The campaign represents a new direction for the Department of Public Utilities (slogan: "We Touch People's Lives Every Day"), department spokesman Bill Farrar says.
In the past, Farrar says, the department primarily focused on brand-awareness advertising it would typically buy ad space in magazines declaring its existence without promoting a particular service. It has since abandoned that strategy in favor of more aggressively soliciting new gas customers. "We do have an obligation to generate new business as much as possible," Farrar says.
State and local laws forbid the city from making a profit on the gas utility; the department can recover its costs essentially break even and that's it.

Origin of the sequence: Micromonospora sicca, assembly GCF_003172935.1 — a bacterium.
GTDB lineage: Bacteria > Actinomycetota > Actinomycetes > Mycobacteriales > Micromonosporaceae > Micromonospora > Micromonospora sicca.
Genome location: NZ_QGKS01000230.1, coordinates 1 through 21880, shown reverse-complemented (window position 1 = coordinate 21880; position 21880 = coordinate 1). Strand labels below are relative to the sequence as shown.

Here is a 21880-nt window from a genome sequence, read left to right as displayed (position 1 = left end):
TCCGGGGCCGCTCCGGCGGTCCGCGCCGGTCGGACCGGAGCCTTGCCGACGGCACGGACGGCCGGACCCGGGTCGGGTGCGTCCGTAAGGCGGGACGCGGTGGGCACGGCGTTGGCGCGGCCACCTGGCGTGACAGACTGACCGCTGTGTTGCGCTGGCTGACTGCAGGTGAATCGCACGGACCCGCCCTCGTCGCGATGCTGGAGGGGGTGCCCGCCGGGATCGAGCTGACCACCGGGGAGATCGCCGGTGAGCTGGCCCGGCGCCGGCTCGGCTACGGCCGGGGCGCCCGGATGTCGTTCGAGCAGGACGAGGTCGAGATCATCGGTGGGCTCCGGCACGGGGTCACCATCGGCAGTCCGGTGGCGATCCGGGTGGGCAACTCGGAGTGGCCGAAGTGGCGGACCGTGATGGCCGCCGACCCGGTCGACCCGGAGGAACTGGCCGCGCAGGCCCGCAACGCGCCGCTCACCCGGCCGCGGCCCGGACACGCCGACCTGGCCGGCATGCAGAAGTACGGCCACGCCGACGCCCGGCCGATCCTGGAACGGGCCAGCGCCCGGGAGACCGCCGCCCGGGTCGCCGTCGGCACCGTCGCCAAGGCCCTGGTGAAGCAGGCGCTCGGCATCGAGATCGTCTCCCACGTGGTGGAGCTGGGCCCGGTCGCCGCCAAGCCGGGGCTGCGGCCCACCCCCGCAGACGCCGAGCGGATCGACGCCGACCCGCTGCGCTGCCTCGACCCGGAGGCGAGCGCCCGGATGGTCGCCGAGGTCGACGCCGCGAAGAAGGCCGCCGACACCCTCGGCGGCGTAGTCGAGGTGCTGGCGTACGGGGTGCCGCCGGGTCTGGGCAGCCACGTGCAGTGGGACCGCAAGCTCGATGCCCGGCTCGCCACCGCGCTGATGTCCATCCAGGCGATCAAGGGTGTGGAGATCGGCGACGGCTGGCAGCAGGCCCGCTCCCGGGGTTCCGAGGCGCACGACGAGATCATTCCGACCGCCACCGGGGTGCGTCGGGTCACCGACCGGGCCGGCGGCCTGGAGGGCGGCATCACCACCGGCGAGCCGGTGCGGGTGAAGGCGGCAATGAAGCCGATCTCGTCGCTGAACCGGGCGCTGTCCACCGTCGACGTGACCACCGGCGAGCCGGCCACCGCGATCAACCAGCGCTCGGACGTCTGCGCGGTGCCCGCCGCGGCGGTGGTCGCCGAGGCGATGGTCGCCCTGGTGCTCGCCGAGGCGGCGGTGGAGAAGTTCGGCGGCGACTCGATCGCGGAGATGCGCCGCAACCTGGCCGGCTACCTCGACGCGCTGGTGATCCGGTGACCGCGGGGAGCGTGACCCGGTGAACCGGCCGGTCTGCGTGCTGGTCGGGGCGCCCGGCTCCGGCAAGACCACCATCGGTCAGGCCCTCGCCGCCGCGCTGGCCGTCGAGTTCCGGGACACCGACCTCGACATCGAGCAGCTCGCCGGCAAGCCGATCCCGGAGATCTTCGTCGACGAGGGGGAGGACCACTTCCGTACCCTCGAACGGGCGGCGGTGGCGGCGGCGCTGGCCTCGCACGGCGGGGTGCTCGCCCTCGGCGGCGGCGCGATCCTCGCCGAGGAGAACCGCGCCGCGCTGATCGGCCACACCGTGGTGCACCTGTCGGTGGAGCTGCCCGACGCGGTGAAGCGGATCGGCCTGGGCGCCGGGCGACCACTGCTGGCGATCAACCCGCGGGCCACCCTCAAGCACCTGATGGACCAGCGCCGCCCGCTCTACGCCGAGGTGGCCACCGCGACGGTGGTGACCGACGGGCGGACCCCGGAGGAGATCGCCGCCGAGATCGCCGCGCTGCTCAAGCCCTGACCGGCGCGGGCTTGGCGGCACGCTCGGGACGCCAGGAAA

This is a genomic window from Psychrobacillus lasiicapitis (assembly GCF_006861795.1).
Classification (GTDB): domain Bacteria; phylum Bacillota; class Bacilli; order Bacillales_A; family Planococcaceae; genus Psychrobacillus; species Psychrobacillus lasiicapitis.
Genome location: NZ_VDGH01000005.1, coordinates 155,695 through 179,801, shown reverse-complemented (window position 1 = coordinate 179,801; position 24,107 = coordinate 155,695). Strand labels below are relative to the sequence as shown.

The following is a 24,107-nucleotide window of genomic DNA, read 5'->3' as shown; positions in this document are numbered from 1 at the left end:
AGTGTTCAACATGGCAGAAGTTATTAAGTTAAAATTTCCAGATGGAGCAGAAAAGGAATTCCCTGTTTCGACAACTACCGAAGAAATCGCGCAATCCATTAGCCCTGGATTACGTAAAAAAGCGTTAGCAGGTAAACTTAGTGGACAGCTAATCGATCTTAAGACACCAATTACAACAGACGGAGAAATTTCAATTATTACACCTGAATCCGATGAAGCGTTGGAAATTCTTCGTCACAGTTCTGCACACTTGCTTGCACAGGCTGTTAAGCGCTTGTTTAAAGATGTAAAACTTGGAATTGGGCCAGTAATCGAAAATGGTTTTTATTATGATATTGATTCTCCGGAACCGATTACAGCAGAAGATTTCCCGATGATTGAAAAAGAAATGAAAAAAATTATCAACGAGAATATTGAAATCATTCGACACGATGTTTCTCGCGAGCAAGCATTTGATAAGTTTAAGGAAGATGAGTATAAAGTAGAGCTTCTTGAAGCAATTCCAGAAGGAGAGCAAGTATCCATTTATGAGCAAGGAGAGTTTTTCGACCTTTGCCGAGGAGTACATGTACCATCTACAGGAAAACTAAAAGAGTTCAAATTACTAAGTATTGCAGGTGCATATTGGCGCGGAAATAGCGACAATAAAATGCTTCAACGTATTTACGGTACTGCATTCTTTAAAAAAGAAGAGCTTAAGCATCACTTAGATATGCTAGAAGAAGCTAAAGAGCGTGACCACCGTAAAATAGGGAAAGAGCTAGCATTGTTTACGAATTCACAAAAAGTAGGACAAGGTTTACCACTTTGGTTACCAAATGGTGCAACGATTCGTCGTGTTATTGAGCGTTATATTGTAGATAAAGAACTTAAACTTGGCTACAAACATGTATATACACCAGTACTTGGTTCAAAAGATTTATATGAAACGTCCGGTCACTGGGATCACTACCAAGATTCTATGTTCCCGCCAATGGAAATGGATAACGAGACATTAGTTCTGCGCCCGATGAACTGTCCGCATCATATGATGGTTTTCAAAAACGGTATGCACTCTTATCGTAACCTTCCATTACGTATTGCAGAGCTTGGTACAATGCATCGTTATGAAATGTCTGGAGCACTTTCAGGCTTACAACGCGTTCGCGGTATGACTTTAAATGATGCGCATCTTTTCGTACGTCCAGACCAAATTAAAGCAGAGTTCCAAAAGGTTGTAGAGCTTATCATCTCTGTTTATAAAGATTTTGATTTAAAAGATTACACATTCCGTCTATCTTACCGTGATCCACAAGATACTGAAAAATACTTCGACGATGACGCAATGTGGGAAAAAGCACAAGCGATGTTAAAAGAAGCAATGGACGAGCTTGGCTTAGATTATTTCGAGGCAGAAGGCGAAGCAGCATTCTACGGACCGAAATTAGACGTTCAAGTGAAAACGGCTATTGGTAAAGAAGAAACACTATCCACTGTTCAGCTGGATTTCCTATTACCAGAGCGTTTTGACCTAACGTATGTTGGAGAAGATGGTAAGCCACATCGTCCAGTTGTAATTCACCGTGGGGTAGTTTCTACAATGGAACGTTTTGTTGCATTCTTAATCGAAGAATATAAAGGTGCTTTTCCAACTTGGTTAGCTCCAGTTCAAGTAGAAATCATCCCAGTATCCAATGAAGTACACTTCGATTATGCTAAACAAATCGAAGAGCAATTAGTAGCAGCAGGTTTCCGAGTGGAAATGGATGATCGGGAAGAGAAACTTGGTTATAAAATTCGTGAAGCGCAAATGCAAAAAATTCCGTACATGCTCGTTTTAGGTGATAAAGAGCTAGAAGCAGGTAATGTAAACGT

But more gas users (the city has about 102,500) means stronger buying power to keep costs down, Farrar says, which helps offset operating costs. Since the department has given up its branding campaign and has stopped hiring outside companies to create its ads, Farrar says, the department has saved between $80,000 and $100,000.
This is the first year of the new approach, so the department doesn't yet know what kind of effect the ads are having. By the end of the 2007 fiscal year, the city will have a better idea if Emeril-watchers are signing up for natural gas.